Toronto could soon turn into a buyer’s market, according to a new report by RBC.
“Don’t be surprised if the Toronto-area market moves into a buyer’s market territory in the coming months,” wrote Robert Hogue, senior economist at the bank.
WATCH: Within weeks of the Ontario Liberal government’s introduction of a foreign buyer tax and other measures to cool Toronto’s real estate market, buyers and sellers are taking notice.
Compared to a year ago, home sales were down a whopping 20 per cent in May, nearly twice as many Torontonians put their property on the market and the list of homes waiting for a buyer rose by over 40 per cent, according to data released by the Toronto Real Estate Board on Monday.
Average prices fell 6.2 per cent compared to April, although they remained nearly 15 per cent above May 2016 levels.
There is “no doubt” that Ontario’s new measures to cool off the market — including a Vancouver-style tax on non-resident homebuyers — had much to do with this, according to Hogue.
“We’ve entered a period of adjustment in price expectations in the market and this causes buyers and sellers to lock horns,” he wrote.
Worried about declining prices, sellers are rushing to offload properties but remain determined to cash in, the numbers suggest. Meanwhile, buyers are likely holding off for prices to come down further.
It might not be long until buyers get the upper hand, according to the report.
There’s a statistical benchmark that real estate boards use to determine whether a real estate market is in seller’s or buyer’s territory — and Toronto is fast approaching the latter.
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In May there were about four homes sold for every 10 homes put on the market, estimated Hogue, at the threshold of what’s generally considered a buyer’s market. In March, by comparison, there were over eight homes sold for every 10 new listings, meaning homes were being snatched up pretty much as soon as the “for sale” sign went up.
By contrast, a lower number of sales compared to listings suggests it’s getting harder to sell a home (and by extension sellers may be more open to negotiate down prices).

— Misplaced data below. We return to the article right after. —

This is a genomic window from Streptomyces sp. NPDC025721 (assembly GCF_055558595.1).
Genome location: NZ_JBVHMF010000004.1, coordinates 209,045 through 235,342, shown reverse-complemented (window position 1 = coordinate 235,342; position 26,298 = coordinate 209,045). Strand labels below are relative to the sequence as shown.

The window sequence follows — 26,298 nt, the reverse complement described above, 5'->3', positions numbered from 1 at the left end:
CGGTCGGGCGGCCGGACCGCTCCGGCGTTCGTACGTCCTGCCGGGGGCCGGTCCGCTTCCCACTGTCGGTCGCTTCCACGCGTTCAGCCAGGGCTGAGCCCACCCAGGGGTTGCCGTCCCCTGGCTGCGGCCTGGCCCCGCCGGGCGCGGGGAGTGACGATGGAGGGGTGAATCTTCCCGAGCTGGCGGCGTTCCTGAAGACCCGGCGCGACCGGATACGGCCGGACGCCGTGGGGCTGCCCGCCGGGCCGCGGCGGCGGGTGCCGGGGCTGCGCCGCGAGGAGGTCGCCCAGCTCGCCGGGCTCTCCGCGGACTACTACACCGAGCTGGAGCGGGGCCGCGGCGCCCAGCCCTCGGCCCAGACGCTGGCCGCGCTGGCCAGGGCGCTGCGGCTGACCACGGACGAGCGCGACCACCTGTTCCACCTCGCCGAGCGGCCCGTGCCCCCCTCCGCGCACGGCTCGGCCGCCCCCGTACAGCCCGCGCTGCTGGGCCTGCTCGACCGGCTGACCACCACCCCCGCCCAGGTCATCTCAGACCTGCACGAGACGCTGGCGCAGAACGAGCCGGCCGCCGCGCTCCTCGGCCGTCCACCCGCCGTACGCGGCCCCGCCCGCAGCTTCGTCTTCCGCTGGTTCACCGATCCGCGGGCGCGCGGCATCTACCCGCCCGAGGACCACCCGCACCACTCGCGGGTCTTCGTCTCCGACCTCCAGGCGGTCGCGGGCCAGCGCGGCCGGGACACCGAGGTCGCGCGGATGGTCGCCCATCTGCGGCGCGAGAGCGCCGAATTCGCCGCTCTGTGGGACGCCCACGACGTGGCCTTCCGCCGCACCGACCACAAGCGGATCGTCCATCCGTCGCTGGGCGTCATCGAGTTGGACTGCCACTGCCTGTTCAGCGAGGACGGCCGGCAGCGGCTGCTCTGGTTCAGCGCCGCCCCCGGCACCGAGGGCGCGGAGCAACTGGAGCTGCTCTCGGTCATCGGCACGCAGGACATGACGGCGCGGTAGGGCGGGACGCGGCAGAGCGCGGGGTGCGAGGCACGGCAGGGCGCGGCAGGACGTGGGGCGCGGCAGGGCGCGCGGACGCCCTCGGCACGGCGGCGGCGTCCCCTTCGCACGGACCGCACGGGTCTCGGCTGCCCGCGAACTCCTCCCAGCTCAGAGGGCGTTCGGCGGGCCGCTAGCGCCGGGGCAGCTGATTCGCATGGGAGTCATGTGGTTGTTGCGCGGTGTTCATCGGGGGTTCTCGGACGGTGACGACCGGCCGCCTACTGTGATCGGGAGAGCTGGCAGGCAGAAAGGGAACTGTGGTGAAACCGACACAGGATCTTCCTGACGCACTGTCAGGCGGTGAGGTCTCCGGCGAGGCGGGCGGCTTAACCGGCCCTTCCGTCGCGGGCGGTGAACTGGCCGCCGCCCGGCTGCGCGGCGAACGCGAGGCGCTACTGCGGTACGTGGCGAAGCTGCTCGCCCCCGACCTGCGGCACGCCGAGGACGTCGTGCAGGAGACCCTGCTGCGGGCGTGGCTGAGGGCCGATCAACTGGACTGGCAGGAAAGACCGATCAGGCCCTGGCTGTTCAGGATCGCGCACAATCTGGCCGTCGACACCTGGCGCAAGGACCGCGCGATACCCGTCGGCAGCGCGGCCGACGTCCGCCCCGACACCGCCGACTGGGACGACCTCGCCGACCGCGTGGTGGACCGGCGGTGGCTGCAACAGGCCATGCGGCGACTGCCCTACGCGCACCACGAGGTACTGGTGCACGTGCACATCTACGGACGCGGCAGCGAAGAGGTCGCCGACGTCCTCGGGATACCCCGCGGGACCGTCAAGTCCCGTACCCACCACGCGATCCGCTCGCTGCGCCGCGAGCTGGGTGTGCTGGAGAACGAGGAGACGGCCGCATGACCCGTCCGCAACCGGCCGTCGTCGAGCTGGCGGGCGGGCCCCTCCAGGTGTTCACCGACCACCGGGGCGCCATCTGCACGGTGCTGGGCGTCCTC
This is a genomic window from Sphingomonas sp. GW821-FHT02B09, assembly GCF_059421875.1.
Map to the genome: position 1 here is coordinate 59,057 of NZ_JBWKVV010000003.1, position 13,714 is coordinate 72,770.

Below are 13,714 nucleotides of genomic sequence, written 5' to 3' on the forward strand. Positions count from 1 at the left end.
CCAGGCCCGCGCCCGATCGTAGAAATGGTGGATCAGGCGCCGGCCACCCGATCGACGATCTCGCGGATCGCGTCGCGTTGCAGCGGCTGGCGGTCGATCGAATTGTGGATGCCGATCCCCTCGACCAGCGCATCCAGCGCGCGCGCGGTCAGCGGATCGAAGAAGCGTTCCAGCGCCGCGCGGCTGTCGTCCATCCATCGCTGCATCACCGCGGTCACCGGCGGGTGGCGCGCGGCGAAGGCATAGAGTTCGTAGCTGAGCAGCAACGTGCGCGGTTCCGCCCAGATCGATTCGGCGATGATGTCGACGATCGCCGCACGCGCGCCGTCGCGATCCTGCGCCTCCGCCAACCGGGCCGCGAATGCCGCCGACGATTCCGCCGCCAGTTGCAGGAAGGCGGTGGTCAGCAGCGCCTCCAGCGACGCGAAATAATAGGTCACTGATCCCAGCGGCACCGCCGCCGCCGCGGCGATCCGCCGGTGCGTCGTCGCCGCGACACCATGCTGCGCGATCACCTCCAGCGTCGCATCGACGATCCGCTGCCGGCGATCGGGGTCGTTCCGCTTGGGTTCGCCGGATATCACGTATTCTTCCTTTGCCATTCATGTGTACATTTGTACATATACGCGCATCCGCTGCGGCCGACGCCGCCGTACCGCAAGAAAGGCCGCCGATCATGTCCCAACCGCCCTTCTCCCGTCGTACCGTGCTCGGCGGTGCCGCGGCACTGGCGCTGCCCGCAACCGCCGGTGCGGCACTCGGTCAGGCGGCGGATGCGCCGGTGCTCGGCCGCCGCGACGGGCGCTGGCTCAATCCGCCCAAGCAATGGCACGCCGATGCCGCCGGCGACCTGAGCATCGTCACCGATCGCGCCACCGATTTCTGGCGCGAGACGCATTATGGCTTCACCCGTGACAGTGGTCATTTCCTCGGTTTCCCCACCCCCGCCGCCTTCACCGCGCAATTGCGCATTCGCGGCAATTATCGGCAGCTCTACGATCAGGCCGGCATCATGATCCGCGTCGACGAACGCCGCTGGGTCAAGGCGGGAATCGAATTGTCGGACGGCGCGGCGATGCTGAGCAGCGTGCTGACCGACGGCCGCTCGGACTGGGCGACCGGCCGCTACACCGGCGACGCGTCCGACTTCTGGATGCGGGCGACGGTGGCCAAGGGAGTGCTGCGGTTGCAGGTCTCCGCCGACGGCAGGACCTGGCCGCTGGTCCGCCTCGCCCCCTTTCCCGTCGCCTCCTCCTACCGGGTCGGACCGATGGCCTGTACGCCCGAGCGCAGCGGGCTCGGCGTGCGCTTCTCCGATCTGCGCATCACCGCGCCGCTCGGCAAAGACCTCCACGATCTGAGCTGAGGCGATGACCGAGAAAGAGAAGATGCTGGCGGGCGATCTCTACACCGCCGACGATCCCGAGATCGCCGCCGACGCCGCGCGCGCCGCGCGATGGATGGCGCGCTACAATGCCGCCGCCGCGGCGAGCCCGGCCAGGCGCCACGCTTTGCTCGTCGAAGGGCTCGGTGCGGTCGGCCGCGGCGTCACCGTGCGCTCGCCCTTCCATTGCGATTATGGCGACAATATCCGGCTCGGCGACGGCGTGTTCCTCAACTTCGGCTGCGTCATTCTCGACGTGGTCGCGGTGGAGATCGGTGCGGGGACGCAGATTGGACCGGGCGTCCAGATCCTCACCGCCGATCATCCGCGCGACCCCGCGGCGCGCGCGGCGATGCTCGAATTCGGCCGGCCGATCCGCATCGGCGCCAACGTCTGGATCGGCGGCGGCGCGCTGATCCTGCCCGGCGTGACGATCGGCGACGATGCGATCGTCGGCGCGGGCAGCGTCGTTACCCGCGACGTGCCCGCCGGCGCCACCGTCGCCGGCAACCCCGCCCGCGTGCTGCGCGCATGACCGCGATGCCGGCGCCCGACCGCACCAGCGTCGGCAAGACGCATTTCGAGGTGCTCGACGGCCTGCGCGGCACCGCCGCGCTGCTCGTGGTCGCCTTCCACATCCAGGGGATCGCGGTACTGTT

The change isn’t a sign that housing prices are about to collapse, Hogue noted. But it may signal “changing sales tactics in the face of more patient buyers.”
What does this mean for homeowners across Canada?
Toronto-area homebuyers may be rubbing their hands, but what’s happening in southern Ontario is a cautionary tale for homeowners across the country.
New government measures aimed at pouring cold water onto overheated markets represent a risk for homeowners and investors who have much of their money tied up in real estate, Chris Catliff, head of North Vancouver, B.C.-based BlueShore Financial, told Global News.
It isn’t just British Columbia and Ontario that have stepped into the real estate fray. Ottawa has intervened numerous times over the past few years with measures that affect Canadians coast to coast (most recently with new mortgage rules announced in October 2016).
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The government’s record on being able to slow down home prices is arguably chequered. Home prices in Vancouver, for example, are on the rise again, suggesting that the impact of the British Columbia’s foreign buyer’s tax may be already be waning.
But Canadians loading up on real estate are effectively betting against regulators, which “is never a good thing,” said Catliff.
Even those living far away from the sizzling markets of Toronto and Vancouver should be leery of putting too much of their savings into real estate or loading up with debt backed their homes, he added.
Maximizing your RRSP and TFSA contributions instead of buying more house is a good idea, said Catliff.
Also consider talking to a financial adviser about putting more of your savings into the financial market and even investing in foreign shares, which reduces your exposure to Canadian stocks that would be affected by a Canadian housing downturn, he added.